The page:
Sony is back in the ven­ture cap­i­tal game

The Welland Tribune - - Business - MIKE FREE­MAN

self-driv­ing de­liv­ery vans ever hit the road, how is the pack­age go­ing to get from the truck at the curb to your doorstep?

An em­ployee rid­ing along could do it, or maybe a drone. But Agility Ro­bot­ics thinks it has a bet­ter way — Cassie.

Named af­ter the os­trich-like Cas­sowary bird of New Guinea, Cassie is a biped ro­bot that ac­tively bal­ances like hu­mans, is ca­pa­ble of nav­i­gat­ing un­even ground and can re­cover from a stum­ble, said Chief Ex­ec­u­tive Damion Shel­ton.

“If your UPS truck is self-driv­ing, then your driver is not a driver. They are a rider to run back and forth to the door,” he said. “So at that point the com­mer­cial de­mand (for Cassie) be­comes pretty ex­treme be­cause there is al­ways pres­sure to au­to­mate when you can.”

Shel­ton brought Cassie to Sony Elec­tron­ics’ San Diego cam­pus last week for a show­case of com­pa­nies re­cently backed by the Sony In­no­va­tion Fund — a rel­a­tively new US$100-mil­lion cor­po­rate ven­ture ve­hi­cle from the Ja­panese con­sumer elec­tron­ics gi­ant.

Launched in 2016, the In­no­va­tion Fund tar­gets early stage com­pa­nies in ro­bot­ics, ar­ti­fi­cial in­tel­li­gence, vir­tual re­al­ity, video, mu­sic, en­ter­tain­ment and other tech­nolo­gies.

It has in­vested in around 25 com­pa­nies in the U.S., Ja­pan and Eu­rope so far. The av­er­age in­vest­ment is a few mil­lion in each com­pany.

“We are fo­cused on early stage star­tups, so each in­vest­ment is rel­a­tively small,” said Toshi­moto Mit­omo, se­nior in­vest­ment ex­ec­u­tive for the fund.

“But our plan is to stay with the com­pany, and when they grow and need ad­di­tional fund­ing, we are open-minded de­pend­ing on the sit­u­a­tion.”

While Sony has made cor­po­rate ven­ture in­vest­ments in the past, it took a hia­tus in re­cent years as it re­struc­tured amid strug­gles with its core elec­tron­ics busi­ness. Now that the com­pany is prof­itable again, it’s re­newed ef­forts to in­vest in star­tups.

“In the ar­ti­fi­cial in­tel­li­gence area, for ex­am­ple, we do have a strong, deep learn­ing re­search team, but at the same time, the field is mov­ing so fast,” said Hiroaki Ki­tano, who over­sees Sony’s Com­puter Sciences Lab­o­ra­to­ries. “The op­por­tu­nity is so im­mense. So we can work with all these star­tups and ex­plore more.”

Ki­tano led the team that de­vel­oped Sony’s Aibo ro­botic dog and is co-founder of RoboCup, an an­nual ro­bot­ics com­pe­ti­tion with the long-term goal of cre­at­ing a team of soc­cer-play­ing ro­bots that can beat the reign­ing World Cup cham­pi­ons.

In ad­di­tion to new tech­nolo­gies, the Sony In­no­va­tion Fund also aims to help the com­pany bet­ter un­der­stand new busi­ness mod­els.

“The tech­nol­ogy is im­por­tant, but the tech­nol­ogy is not the main thing for us,” added Mi­toIf mo. “What kind of value can the al­ter­na­tive busi­ness mod­els pro­vide to the end users is the ul­ti­mate goal.”

Novel busi­ness mod­els were easy to spot among the 14 port­fo­lio com­pa­nies show­ing off their ideas in San Diego. Theta Net­work, based in the Bay Area, is build­ing a de­cen­tral­ized peer-topeer con­tent-de­liv­ery plat­form pow­ered by Blockchain tech­nol­ogy.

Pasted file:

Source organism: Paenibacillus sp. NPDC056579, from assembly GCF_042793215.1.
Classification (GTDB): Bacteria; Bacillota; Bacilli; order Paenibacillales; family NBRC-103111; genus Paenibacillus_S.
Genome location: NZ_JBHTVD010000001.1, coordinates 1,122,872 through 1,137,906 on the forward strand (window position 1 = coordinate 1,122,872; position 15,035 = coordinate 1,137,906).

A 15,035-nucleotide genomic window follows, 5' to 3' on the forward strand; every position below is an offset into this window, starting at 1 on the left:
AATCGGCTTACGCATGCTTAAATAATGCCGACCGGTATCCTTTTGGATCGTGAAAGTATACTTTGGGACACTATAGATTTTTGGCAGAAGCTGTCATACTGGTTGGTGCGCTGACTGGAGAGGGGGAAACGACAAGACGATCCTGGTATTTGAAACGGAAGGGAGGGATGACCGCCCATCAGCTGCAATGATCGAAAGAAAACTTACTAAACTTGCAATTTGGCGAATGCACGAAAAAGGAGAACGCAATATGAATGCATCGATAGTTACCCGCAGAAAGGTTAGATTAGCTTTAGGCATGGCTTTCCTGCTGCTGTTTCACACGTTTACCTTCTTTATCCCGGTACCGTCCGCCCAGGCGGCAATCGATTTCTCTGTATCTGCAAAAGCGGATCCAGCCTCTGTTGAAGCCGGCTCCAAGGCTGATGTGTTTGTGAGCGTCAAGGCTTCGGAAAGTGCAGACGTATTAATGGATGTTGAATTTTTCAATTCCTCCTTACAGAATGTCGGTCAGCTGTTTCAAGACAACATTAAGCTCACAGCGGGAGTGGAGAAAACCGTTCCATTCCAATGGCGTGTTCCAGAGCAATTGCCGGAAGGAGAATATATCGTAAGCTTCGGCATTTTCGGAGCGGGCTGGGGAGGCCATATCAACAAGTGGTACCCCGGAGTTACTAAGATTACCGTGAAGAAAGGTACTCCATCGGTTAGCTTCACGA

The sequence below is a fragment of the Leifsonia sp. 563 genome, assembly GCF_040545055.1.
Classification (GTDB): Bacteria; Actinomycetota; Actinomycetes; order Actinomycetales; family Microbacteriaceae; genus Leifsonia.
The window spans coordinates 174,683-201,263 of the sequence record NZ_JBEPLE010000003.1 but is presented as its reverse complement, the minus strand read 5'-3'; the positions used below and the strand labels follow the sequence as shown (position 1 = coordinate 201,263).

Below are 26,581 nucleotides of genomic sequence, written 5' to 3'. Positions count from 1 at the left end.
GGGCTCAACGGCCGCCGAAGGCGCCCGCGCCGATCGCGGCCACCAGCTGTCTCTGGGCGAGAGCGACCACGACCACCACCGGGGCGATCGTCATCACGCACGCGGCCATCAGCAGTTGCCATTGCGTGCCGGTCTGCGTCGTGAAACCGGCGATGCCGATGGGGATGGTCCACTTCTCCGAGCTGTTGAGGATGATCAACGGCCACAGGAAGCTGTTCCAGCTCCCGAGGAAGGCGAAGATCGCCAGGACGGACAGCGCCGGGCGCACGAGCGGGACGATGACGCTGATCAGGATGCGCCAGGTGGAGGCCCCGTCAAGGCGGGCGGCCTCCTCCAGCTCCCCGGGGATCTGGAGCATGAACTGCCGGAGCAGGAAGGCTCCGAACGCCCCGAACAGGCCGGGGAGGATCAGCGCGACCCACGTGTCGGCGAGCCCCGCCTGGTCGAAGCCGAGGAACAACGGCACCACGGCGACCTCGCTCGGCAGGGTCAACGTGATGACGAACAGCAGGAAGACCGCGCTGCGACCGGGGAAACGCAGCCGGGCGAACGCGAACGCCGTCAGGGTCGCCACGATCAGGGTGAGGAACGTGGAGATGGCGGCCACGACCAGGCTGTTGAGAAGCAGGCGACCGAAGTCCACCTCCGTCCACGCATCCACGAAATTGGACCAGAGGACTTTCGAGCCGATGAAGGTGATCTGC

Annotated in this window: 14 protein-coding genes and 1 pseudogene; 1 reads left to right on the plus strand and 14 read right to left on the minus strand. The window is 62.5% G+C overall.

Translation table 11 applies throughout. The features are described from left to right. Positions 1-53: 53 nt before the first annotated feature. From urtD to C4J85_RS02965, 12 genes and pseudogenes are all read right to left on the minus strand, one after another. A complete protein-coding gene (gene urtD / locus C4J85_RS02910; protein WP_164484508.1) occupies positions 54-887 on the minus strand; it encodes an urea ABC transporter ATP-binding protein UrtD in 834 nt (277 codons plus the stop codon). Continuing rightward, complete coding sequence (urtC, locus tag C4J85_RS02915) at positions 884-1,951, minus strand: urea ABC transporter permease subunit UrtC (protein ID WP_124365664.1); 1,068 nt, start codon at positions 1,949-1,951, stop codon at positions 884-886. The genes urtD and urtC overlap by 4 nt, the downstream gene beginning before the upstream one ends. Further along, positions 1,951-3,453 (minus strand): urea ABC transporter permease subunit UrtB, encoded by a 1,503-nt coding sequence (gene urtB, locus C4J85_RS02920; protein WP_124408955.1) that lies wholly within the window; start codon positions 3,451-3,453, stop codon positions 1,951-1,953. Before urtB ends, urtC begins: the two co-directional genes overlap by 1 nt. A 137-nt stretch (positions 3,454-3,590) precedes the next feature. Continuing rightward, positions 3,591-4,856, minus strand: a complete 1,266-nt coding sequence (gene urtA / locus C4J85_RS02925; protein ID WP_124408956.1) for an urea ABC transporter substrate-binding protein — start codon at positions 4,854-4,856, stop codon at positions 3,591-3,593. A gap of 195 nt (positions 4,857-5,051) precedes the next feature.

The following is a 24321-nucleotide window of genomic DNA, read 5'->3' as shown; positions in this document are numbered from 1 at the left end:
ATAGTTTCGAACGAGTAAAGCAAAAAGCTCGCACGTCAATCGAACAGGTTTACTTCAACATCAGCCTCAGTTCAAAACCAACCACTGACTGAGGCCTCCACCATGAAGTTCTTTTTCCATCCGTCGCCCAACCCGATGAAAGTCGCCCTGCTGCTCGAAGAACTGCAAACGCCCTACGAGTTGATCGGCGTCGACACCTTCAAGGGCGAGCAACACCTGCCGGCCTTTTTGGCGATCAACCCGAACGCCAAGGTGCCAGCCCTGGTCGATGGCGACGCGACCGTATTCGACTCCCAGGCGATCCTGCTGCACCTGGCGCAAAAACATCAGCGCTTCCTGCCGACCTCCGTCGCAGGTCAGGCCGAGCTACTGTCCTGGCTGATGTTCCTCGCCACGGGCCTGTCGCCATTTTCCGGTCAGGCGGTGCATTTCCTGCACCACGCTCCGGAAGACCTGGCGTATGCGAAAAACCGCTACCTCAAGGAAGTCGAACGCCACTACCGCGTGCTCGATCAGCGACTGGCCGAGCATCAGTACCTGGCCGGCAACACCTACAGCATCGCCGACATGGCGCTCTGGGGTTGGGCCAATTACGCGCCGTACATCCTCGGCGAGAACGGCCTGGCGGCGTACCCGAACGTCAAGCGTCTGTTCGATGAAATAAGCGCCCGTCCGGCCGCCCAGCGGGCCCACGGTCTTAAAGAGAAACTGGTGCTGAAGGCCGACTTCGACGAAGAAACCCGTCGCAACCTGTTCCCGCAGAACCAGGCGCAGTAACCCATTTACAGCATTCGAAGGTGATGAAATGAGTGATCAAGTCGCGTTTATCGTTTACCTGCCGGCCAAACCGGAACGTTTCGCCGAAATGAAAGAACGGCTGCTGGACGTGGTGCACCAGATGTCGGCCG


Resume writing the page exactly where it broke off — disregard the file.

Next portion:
Born out of the Sliver.tv es­ports streaming net­work, Theta’s plat­form would tap pow­er­ful gam­ing com­put­ers to stream 360-de­gree vir­tual re­al­ity video, mu­sic, movies, ed­u­ca­tional pro­gram­ming, peer-to-peer to con­sumers, who could pay for both con­tent, and streaming via vir­tual Theta tokens.

Another Sony-backed startup, Shim­mur, is build­ing an easy-touse text mes­sag­ing man­age­ment plat­form ini­tially for mu­si­cians. It en­ables di­rect texts to and from fans. The mes­sag­ing can be tai­lored based on lo­ca­tion, get­ting the word out about nearby con­cert dates and other news.

While start­ing with mu­si­cians, Shim­mur’s plat­form trans­lates to many other in­dus­tries, said Chief Ex­ec­u­tive Matthew Peltier.

Fo­tokite, a teth­ered drone, does not re­quire a pi­lot, can fly for hours and has un­lim­ited band­width to de­liver streaming video.

“We put the drone in a box that gets mounted on top of a fire truck,” said Chief Ex­ec­u­tive Christo­pher McCall. “A fire­fighter pulls up to an emer­gency scene, pushes a sin­gle but­ton and the Fo­tokite flies up and starts streaming ther­mal video down to fire­fight­ers.”

Per­spec­tive Ro­bot­ics, the Swiss com­pany which makes Fo­tokite, is work­ing with a large fire truck man­u­fac­turer in the U.S. The drone also has been used by CNN to shoot news footage.

“Sony is very ac­tive in the public safety space, the broad­cast space and the sports space, and those are the mar­kets we are go­ing af­ter,” said McCall.

Cassie, the walking ro­bot, was de­vel­oped at Ore­gon State Univer­sity with fund­ing from a De­fense Ad­vanced Re­search Projects grant.

Six have been sold so far, mostly to universities. The com­pany de­clined to dis­close what Cassie costs, but the goal is to get the price low enough to spark wide­spread adop­tion.

MIKE FREE­MAN SAN DIEGO UNION-TRI­BUNE/TNS

Cassie, a biped ro­bot, can nav­i­gate un­even ground and re­cover from a stum­ble. It can po­ten­tially be used to de­liver goods to homes.

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